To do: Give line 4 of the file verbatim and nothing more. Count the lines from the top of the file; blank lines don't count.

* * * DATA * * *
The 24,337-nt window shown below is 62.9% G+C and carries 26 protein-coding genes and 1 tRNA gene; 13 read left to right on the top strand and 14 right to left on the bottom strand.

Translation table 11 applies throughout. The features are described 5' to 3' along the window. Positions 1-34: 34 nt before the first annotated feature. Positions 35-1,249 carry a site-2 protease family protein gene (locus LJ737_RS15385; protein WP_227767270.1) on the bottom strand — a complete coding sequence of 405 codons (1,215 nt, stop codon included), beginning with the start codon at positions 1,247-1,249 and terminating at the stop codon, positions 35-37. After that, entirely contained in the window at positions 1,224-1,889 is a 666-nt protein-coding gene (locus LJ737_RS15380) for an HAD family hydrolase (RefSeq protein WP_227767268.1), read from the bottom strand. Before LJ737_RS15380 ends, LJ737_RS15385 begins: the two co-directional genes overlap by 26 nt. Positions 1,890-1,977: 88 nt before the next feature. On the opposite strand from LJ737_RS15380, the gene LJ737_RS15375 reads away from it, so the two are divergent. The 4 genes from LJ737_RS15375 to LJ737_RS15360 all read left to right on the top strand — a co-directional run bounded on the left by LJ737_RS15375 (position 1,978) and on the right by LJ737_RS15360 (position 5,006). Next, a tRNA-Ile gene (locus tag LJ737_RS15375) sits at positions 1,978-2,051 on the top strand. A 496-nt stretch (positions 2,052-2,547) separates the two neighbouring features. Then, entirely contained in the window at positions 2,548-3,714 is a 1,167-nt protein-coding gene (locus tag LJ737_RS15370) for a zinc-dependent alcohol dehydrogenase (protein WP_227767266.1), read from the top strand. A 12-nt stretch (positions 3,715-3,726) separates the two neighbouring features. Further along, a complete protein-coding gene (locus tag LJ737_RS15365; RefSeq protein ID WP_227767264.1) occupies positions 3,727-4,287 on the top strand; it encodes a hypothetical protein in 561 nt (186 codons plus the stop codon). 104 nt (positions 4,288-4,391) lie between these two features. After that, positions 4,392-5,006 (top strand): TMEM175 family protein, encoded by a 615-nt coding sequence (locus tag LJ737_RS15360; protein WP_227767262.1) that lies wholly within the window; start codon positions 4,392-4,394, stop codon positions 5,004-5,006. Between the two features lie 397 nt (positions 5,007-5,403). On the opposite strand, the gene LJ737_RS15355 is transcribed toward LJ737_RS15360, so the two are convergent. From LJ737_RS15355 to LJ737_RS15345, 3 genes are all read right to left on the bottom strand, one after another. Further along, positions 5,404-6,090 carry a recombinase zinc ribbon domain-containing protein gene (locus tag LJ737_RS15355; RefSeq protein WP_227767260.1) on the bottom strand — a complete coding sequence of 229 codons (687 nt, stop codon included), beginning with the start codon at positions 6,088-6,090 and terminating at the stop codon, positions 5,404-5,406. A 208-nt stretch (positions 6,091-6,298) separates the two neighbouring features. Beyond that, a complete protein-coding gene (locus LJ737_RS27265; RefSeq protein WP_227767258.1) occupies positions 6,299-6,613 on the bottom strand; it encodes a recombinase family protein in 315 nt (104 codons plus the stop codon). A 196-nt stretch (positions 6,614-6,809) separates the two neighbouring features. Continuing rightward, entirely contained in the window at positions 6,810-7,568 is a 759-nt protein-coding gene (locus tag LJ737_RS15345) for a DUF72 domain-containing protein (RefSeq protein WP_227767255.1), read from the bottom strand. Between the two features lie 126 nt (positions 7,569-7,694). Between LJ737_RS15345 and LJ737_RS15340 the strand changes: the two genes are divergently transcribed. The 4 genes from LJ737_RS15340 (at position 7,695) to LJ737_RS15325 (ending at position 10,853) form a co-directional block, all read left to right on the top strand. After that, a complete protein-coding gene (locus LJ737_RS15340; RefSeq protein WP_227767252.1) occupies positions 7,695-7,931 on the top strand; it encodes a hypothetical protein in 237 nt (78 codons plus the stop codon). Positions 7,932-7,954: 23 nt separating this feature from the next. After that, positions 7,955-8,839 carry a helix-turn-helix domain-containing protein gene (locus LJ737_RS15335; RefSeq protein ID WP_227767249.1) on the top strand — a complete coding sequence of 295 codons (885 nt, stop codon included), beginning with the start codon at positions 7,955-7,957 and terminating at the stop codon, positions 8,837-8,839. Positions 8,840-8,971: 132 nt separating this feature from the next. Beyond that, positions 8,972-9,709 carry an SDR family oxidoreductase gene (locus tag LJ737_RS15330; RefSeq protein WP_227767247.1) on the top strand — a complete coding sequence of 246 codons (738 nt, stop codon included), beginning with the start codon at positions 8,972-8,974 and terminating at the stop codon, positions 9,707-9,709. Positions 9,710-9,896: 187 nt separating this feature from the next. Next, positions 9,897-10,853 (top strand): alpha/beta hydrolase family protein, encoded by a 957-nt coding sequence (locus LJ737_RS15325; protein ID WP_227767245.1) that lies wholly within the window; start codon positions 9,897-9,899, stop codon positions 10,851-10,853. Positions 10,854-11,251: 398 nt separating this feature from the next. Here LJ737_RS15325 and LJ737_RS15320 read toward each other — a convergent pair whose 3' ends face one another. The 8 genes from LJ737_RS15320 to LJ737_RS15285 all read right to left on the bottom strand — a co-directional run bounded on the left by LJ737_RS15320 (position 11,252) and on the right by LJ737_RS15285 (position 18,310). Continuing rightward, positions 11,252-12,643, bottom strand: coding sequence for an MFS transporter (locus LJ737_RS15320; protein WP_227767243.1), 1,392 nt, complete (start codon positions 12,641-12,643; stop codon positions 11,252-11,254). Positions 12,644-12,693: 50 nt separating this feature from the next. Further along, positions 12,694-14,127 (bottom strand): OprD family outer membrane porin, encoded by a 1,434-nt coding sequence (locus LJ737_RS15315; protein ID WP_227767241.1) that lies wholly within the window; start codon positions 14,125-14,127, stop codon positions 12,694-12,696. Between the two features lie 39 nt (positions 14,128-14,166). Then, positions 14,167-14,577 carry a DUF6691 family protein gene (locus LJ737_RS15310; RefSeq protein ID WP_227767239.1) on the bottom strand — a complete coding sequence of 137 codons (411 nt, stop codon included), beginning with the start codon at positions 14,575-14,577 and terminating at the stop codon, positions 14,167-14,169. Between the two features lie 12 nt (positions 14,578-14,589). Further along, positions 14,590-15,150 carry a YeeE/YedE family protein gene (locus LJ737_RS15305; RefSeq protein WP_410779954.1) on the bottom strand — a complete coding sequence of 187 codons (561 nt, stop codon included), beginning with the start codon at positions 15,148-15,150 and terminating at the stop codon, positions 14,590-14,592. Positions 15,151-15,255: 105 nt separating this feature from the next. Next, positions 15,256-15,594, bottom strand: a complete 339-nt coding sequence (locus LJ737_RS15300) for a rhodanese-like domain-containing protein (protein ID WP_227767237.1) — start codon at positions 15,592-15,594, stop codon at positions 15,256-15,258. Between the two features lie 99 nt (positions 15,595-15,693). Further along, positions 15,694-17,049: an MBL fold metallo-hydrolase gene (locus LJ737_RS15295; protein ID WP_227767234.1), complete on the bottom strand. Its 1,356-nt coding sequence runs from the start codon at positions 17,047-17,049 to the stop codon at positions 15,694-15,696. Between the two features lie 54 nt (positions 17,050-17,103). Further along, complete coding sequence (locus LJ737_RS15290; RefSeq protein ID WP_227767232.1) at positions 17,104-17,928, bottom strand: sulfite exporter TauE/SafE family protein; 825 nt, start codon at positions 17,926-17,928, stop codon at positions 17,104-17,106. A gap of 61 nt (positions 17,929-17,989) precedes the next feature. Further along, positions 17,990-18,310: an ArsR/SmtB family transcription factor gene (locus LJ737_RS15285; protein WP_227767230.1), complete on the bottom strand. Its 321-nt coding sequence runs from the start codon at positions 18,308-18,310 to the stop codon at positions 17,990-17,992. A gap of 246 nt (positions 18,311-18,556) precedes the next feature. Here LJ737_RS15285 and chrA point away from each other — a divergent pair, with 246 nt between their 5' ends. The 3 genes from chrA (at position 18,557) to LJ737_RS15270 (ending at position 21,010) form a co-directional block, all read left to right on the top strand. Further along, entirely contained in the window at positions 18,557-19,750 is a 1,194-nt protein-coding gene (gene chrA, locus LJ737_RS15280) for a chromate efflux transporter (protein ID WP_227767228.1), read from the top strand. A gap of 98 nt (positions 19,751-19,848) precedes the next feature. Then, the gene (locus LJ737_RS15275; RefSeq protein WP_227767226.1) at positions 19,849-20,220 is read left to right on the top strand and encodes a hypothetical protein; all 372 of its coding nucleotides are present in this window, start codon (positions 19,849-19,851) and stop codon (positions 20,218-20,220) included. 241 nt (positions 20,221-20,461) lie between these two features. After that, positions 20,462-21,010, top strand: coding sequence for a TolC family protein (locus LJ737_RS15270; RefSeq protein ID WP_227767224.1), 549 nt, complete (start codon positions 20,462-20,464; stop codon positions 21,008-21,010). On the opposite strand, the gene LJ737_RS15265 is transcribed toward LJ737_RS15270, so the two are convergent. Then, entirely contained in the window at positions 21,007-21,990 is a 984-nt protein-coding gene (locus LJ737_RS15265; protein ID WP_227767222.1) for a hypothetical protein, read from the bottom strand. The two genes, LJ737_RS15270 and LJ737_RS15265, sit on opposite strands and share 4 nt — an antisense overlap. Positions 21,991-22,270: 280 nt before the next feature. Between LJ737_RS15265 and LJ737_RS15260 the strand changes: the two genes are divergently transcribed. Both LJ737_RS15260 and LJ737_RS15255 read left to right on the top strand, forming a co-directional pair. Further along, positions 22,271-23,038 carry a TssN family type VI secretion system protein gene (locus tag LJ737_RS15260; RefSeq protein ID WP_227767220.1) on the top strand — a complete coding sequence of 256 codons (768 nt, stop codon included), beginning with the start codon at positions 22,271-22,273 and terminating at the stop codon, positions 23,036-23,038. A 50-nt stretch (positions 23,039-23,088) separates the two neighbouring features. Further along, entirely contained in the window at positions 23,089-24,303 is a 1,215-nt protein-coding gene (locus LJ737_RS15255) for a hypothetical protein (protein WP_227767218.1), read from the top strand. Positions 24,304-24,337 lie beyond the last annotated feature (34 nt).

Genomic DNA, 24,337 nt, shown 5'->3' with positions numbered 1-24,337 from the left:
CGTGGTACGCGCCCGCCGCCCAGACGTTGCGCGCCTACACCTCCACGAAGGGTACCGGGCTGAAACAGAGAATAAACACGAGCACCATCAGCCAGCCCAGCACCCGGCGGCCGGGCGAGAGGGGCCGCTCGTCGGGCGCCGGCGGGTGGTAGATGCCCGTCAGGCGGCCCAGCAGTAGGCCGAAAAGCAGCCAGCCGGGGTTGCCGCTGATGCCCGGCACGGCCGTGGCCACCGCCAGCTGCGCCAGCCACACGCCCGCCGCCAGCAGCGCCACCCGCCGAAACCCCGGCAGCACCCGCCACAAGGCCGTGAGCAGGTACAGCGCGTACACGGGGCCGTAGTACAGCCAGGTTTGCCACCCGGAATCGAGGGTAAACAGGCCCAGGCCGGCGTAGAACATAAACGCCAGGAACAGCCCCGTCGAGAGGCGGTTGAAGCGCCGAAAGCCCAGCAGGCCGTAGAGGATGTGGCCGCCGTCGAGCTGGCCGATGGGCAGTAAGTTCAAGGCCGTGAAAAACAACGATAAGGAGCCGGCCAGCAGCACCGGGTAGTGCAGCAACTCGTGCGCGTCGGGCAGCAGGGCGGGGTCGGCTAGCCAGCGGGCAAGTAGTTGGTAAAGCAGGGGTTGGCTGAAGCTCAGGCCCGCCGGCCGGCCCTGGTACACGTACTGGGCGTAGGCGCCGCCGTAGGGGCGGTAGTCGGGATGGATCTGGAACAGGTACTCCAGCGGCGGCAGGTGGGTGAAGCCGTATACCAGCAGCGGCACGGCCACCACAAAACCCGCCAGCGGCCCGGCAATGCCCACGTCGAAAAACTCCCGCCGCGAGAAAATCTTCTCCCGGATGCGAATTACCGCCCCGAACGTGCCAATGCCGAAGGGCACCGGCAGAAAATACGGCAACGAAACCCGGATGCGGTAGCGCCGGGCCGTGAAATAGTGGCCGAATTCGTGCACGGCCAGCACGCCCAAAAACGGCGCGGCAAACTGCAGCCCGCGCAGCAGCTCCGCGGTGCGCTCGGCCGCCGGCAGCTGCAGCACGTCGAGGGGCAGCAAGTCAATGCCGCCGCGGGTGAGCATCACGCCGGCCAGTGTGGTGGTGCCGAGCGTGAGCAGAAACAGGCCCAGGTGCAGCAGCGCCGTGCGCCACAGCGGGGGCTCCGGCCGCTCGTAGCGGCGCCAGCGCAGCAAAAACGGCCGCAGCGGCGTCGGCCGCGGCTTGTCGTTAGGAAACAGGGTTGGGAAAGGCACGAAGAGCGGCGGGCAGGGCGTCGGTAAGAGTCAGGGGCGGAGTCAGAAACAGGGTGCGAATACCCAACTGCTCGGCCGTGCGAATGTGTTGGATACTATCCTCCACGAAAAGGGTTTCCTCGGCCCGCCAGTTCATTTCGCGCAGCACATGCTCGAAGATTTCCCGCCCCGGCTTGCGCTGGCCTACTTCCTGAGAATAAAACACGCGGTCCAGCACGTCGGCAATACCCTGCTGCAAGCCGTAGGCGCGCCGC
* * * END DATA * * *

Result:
CGTGGTACGCGCCCGCCGCCCAGACGTTGCGCGCCTACACCTCCACGAAGGGTACCGGGCTGAAACAGAGAATAAACACGAGCACCATCAGCCAGCCCAGCACCCGGCGGCCGGGCGAGAGGGGCCGCTCGTCGGGCGCCGGCGGGTGGTAGATGCCCGTCAGGCGGCCCAGCAGTAGGCCGAAAAGCAGCCAGCCGGGGTTGCCGCTGATGCCCGGCACGGCCGTGGCCACCGCCAGCTGCGCCAGCCACACGCCCGCCGCCAGCAGCGCCACCCGCCGAAACCCCGGCAGCACCCGCCACAAGGCCGTGAGCAGGTACAGCGCGTACACGGGGCCGTAGTACAGCCAGGTTTGCCACCCGGAATCGAGGGTAAACAGGCCCAGGCCGGCGTAGAACATAAACGCCAGGAACAGCCCCGTCGAGAGGCGGTTGAAGCGCCGAAAGCCCAGCAGGCCGTAGAGGATGTGGCCGCCGTCGAGCTGGCCGATGGGCAGTAAGTTCAAGGCCGTGAAAAACAACGATAAGGAGCCGGCCAGCAGCACCGGGTAGTGCAGCAACTCGTGCGCGTCGGGCAGCAGGGCGGGGTCGGCTAGCCAGCGGGCAAGTAGTTGGTAAAGCAGGGGTTGGCTGAAGCTCAGGCCCGCCGGCCGGCCCTGGTACACGTACTGGGCGTAGGCGCCGCCGTAGGGGCGGTAGTCGGGATGGATCTGGAACAGGTACTCCAGCGGCGGCAGGTGGGTGAAGCCGTATACCAGCAGCGGCACGGCCACCACAAAACCCGCCAGCGGCCCGGCAATGCCCACGTCGAAAAACTCCCGCCGCGAGAAAATCTTCTCCCGGATGCGAATTACCGCCCCGAACGTGCCAATGCCGAAGGGCACCGGCAGAAAATACGGCAACGAAACCCGGATGCGGTAGCGCCGGGCCGTGAAATAGTGGCCGAATTCGTGCACGGCCAGCACGCCCAAAAACGGCGCGGCAAACTGCAGCCCGCGCAGCAGCTCCGCGGTGCGCTCGGCCGCCGGCAGCTGCAGCACGTCGAGGGGCAGCAAGTCAATGCCGCCGCGGGTGAGCATCACGCCGGCCAGTGTGGTGGTGCCGAGCGTGAGCAGAAACAGGCCCAGGTGCAGCAGCGCCGTGCGCCACAGCGGGGGCTCCGGCCGCTCGTAGCGGCGCCAGCGCAGCAAAAACGGCCGCAGCGGCGTCGGCCGCGGCTTGTCGTTAGGAAACAGGGTTGGGAAAGGCACGAAGAGCGGCGGGCAGGGCGTCGGTAAGAGTCAGGGGCGGAGTCAGAAACAGGGTGCGAATACCCAACTGCTCGGCCGTGCGAATGTGTTGGATACTATCCTCCACGAAAAGGGTTTCCTCGGCCCGCCAGTTCATTTCGCGCAGCACATGCTCGAAGATTTCCCGCCCCGGCTTGCGCTGGCCTACTTCCTGAGAATAAAACACGCGGTCCAGCACGTCGGCAATACCCTGCTGCAAGCCGTAGGCGCGCCGC